The Great Recession: Before and After with Anil Chaturvedi

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The Great Recession: Before and After with Anil Chaturvedi

Executives around the world still feel the effects of the 2008 financial crisis. One such executive is Anil Chaturvedi, a long-time banker whose career dates back to the early 1970s when he got his start at the State Bank of India.

Today, Mr. Chaturvedi serves as the Managing Director of Hinduja Bank in Switzerland. Fortunately, by leveraging Anil Chaturvedi’s years of experience and first-hand knowledge of the financial crisis, we can make sense of this post-2008 international banking community.

In this article, we’ll first review what went wrong in 2008 and the years leading up to it. Then we’ll use insights gleaned from Chaturvedi’s experience to understand the current state of affairs.

What Happened in 2008?

The story of the financial crisis of 2008 and the ensuing global recession truly began years before 2008. In reality, the convergence of several factors that played out over time, beginning in the United States and reverberating throughout the world, led to the crisis.

Essentially, banks made loans to homebuyers, then sold those loans to hedge funds. The hedge funds then turned around and “securitized” those loans, meaning they bundled several loans they’d purchased and sold that bundle to investors. These investors included huge financial institutions like the Lehman Brothers, Citibank, and Bear Stearns.  The “bundle” that those investors bought is called a mortgage-backed security.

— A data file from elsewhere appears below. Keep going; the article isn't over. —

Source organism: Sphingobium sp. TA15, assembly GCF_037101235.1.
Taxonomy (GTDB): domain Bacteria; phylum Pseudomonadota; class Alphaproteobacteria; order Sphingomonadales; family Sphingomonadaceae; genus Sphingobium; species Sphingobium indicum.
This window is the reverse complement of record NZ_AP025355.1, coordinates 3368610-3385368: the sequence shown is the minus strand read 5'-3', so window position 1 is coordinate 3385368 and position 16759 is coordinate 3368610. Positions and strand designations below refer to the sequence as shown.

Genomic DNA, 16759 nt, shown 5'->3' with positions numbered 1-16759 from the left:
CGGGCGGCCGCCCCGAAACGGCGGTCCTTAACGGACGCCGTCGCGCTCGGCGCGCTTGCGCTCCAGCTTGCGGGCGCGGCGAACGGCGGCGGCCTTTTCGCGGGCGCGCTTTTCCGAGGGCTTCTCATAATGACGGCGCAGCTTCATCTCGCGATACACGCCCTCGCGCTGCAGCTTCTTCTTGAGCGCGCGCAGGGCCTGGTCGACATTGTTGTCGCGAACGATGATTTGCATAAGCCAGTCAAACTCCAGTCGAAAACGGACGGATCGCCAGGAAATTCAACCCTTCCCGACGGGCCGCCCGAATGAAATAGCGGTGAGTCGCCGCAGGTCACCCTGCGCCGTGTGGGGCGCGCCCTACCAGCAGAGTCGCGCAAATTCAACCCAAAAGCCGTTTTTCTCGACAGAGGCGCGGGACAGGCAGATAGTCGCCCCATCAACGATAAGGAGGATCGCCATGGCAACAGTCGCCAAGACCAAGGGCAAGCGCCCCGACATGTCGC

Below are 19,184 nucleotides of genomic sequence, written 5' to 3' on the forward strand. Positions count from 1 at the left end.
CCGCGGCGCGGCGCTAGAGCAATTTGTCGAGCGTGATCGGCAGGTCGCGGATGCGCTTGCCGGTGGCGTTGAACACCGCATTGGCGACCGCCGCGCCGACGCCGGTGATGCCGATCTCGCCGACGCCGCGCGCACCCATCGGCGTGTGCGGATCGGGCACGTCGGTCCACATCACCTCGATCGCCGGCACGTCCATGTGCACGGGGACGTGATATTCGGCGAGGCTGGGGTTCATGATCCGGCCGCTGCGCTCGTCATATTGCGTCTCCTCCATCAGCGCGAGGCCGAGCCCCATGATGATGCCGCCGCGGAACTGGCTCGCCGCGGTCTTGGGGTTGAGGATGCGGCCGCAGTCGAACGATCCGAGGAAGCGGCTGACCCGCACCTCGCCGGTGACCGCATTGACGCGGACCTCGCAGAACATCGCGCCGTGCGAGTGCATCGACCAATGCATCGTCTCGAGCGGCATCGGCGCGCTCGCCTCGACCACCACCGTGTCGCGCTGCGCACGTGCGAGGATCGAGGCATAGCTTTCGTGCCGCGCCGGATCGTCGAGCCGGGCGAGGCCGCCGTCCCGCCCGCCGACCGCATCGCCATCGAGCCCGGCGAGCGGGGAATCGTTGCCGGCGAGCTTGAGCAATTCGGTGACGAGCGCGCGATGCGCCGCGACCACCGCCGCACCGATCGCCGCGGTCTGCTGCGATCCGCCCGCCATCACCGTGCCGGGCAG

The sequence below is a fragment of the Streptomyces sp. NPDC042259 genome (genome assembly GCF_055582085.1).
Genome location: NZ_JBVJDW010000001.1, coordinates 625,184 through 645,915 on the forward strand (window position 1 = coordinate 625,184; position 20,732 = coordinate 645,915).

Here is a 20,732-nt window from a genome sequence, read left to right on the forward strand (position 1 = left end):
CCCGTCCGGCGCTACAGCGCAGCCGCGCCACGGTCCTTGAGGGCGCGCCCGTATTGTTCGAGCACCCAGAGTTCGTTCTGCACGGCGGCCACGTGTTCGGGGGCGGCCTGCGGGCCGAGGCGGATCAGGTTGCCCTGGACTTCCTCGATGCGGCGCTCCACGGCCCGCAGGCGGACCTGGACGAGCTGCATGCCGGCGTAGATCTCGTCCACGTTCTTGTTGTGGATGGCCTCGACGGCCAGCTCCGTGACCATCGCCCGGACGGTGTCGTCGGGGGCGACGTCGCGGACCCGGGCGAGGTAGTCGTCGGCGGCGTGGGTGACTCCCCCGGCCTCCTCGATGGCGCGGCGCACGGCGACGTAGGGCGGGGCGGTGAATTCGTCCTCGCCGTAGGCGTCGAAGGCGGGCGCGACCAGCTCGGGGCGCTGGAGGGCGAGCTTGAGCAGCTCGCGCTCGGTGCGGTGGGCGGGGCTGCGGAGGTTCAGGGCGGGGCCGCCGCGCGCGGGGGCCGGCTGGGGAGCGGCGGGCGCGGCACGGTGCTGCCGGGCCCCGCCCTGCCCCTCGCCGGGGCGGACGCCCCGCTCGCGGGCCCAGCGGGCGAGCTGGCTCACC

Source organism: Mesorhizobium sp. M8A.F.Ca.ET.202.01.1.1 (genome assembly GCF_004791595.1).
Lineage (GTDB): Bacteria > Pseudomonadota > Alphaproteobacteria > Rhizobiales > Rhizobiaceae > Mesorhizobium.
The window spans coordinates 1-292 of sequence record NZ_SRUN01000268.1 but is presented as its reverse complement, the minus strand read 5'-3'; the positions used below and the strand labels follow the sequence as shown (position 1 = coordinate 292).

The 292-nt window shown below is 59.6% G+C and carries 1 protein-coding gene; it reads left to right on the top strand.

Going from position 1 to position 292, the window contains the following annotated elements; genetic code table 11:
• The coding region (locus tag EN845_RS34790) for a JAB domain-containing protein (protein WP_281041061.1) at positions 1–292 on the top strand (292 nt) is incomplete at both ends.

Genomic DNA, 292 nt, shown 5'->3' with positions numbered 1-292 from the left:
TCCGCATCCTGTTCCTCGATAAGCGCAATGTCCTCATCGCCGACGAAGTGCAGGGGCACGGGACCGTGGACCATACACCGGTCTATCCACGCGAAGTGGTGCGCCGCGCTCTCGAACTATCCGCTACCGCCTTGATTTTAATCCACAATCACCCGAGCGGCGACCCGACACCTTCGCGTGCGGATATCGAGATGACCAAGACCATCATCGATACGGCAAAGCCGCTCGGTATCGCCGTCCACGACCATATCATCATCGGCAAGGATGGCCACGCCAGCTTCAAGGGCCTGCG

Homebuyers made their payments through the bank they’d borrowed from, even though that bank no longer owned that loan. The payments, minus the bank’s fees, then went to the hedge fund, which also took a cut, and then finally to the investors.

Think of a mortgage-backed security like common stock in a company, except that, instead of investing in a company, you invest in the revenue generated by a bundle of mortgages.

The risk you’re taking when you own a mortgage-backed security is that, if the borrowers default on their payments, that security is more or less worthless. Investors compensated for this risk by purchasing credit default swaps.

A credit default swap is basically an insurance policy. Investors, like Lehman Brothers and other large banks, bought these credit swaps in case the mortgage-backed securities they’d purchased went into default. Third parties, often large insurance companies like AIG, were the ones who sold these credit default swaps.

Where it Went Wrong

In the investment world, purchasing mortgage-backed securities covered by credit default swaps became a very popular investment strategy. People were making lots of money, and they wanted more. Plus, once the banks had sold off the mortgages they’d made, they had capital that they needed to place. As Anil Chaturvedi can attest, banks generally don’t want to sit on a pile of cash; they’re in the business of making loans. So banks, to remain competitive, were strongly incentivized to keep making loans. The problem is that there are only so many quality borrowers. Banks were under lots of pressure to keep loaning money, so they started loosening their borrowing standards, opening the door for people they never should have approved for a loan.